That it hardly becomes any of us
To talk about the rest of us.

        —Author uncertain.


A small boy returned from Sunday School one morning and found his father reading the newspaper. He called to his father, "Daddy, Daddy, which is worse, to steal or to bear false witness?" The father raised his glasses and, looking over his newspaper, answered let's see, the Lord said, "Thou shalt not bear false witness" (Ex. 20:16). He also said, "Thou shalt not steal" (Ex. 20:15). What do you think about it, Sonny?" "Why, it's worse to bear false witness." "How do you make that out?" "Well, if I were to steal something from my neighbor and afterward be sorry for it, I could take back what I had stolen and ask forgiveness and thus make right what I have done, but if I were to bear false witness against my neighbor I might be ever so sorry afterwards, but I wouldn't be able to undo the wrong which I had done." An application of this principle is found in the poem entitled, "Scandal."

A woman to the Holy Father went,
Confession of sin was her intent;
And so her misdemeanors, great and small,
She faithfully rehearsed them all.
And chief in her category of sin,
She owned that she a talebearer had been—
Had carried a bit of scandal up and down,
To all the long-tongued gossips of the town.
The Father, for other sins granted the absolution asked him;

But, while for all the rest he pardon gave,
He told her this offense was very grave
And that to do fit penance, she must go,
Out by the wayside where the thistles grow,
And gather the largest, ripest one;
Scatter its seeds; and that when this was done,
She must come back another day,
To tell him. His command she did obey.

The woman, thinking this a penance light,
Hastened to do his will that very night,
Feeling right glad she had escaped so well.
Next day, but one, she went the Priest to tell.
The Priest sat still and heard her story through.
Then said, "There is something still for you to do.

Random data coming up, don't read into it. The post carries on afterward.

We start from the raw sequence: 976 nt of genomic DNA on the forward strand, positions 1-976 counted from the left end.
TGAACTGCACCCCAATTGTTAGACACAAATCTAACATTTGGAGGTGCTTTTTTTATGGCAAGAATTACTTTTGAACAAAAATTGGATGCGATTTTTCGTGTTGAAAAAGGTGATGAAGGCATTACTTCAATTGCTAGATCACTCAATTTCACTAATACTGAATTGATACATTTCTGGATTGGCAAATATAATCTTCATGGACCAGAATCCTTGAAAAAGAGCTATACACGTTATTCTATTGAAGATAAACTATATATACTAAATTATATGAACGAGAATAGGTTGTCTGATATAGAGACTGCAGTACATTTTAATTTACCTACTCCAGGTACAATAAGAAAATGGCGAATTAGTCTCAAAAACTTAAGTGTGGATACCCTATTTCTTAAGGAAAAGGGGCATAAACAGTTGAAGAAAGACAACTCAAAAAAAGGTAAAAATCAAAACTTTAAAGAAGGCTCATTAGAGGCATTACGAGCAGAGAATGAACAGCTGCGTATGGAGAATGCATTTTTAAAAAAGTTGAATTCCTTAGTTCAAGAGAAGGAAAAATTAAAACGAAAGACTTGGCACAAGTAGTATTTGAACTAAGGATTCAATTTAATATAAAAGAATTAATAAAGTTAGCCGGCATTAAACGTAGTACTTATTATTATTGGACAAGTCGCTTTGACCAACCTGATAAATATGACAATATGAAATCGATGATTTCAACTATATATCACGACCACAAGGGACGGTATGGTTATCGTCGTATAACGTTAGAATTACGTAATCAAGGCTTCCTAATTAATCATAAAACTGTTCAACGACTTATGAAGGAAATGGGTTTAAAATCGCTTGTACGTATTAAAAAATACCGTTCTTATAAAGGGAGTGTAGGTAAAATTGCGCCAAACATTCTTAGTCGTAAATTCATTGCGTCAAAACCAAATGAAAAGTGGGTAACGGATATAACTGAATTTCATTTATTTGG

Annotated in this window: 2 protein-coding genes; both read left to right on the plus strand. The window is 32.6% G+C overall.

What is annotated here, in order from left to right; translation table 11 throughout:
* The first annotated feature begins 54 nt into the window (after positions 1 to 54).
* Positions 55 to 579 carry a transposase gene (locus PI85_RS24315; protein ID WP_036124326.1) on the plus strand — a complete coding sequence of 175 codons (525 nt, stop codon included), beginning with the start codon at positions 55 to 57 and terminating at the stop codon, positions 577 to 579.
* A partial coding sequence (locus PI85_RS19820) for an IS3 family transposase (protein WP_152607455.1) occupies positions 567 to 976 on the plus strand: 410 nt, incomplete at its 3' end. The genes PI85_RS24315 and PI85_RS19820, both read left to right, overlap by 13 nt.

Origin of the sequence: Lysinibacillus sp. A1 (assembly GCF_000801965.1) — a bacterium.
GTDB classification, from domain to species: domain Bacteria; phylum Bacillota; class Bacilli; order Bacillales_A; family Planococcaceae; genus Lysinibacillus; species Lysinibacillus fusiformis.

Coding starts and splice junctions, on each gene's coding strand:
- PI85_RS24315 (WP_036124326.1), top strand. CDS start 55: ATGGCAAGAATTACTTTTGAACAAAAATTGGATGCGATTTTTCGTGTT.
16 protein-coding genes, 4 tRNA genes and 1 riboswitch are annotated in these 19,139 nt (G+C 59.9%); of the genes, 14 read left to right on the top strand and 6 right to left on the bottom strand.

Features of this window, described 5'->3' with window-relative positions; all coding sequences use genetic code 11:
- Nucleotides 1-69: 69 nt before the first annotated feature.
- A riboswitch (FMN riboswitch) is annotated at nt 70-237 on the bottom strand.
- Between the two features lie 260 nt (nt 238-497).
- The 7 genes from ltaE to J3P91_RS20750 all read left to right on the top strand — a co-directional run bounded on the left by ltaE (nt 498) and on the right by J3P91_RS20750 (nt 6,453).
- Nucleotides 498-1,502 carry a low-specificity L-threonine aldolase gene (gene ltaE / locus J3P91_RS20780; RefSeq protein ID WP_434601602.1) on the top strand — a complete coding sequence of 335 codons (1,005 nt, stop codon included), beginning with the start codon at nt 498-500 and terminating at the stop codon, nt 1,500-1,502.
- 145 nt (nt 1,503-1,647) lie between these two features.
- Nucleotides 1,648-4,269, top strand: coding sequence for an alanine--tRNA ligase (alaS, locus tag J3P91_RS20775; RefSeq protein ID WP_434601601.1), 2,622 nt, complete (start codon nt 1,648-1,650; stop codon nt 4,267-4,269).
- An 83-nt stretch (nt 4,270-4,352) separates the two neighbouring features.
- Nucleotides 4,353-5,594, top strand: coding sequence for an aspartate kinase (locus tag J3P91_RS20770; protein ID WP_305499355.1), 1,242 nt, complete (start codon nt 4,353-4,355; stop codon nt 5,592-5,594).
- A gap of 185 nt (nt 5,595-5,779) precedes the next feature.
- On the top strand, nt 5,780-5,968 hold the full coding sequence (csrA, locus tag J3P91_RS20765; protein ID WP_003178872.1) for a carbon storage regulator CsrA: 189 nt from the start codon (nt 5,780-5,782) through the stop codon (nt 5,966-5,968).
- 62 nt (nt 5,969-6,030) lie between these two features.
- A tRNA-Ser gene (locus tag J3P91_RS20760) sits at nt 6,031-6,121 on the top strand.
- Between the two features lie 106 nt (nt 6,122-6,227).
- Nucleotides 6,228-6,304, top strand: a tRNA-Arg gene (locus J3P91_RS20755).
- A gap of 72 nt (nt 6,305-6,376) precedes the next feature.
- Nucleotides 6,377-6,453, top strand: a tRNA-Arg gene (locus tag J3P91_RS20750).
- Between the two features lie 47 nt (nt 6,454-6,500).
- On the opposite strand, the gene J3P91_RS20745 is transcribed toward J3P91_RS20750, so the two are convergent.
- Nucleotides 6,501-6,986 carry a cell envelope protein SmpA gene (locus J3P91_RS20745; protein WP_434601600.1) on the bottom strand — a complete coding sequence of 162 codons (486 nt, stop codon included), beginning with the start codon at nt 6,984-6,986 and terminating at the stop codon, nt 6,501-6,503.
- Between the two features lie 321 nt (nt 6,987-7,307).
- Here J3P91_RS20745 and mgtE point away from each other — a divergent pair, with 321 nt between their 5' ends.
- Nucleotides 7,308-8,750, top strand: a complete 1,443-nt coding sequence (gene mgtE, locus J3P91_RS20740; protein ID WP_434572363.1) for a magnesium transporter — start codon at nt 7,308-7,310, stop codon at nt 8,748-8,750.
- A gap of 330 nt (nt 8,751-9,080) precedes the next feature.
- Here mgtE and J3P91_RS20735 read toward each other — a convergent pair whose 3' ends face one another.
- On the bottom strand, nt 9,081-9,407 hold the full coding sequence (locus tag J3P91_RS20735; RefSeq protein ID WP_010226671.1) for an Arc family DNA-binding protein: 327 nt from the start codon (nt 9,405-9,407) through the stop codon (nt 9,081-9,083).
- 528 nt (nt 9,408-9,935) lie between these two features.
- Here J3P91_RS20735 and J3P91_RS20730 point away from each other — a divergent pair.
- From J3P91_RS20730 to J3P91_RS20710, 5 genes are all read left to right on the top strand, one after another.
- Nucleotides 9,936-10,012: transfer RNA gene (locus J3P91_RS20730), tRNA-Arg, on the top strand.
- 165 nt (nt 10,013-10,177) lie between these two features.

These little thistle seeds which you have sown,
I bid you go regather, every one."
The woman said, "But Father, 'twould be in vain,
To try to gather back those seeds again;
The winds have scattered them both far and wide,
Over meadow, vale, and mountainside."

The Father said, "Now I hope from this,
The lesson I have taught, you will not miss.
You cannot gather back those scattered seeds,
Which, far and wide, will grow to noxious weeds;
Nor can the mischief once by scandal sown,
By any penance be again undone."

Those who have yielded to temptation and committed sin of a grave character may have done so because of the weakness of the flesh rather than through sinful desire. They are to be pitied rather than to be censored and condemned.



Think gently of the erring one;
    O let us not forget,
However darkly stained by sin,
    He is our brother yet.

Heir of the same inheritance,
    Child of the selfsame God,
He hath but stumbled in the path
    We have in weakness trod.

Speak gently to the erring ones;
    We yet may lead them back,
With holy words, and tones of love,
    From misery's thorny track.

Forget not, brother, thou hast sinned,
    And sinful yet mayst be;
Deal gently with the erring heart,
    As God has dealt with thee.

        —Henry A. Tuckett.

Quoting from James:

If any man among you seem to be religious, and bridleth not his tongue . . . this man's religion is vain (James 1:26).

We are benefited by a discourse of this character only as we make use of it in our course of life, being governed by its precepts. Is there anything of merit in this message, brethren and sisters, worthy of serious thought and reflection? If so, I shall be happy, and I pray the Lord will sanctify it to our mutual good and benefit, in the name of Jesus Christ. Amen.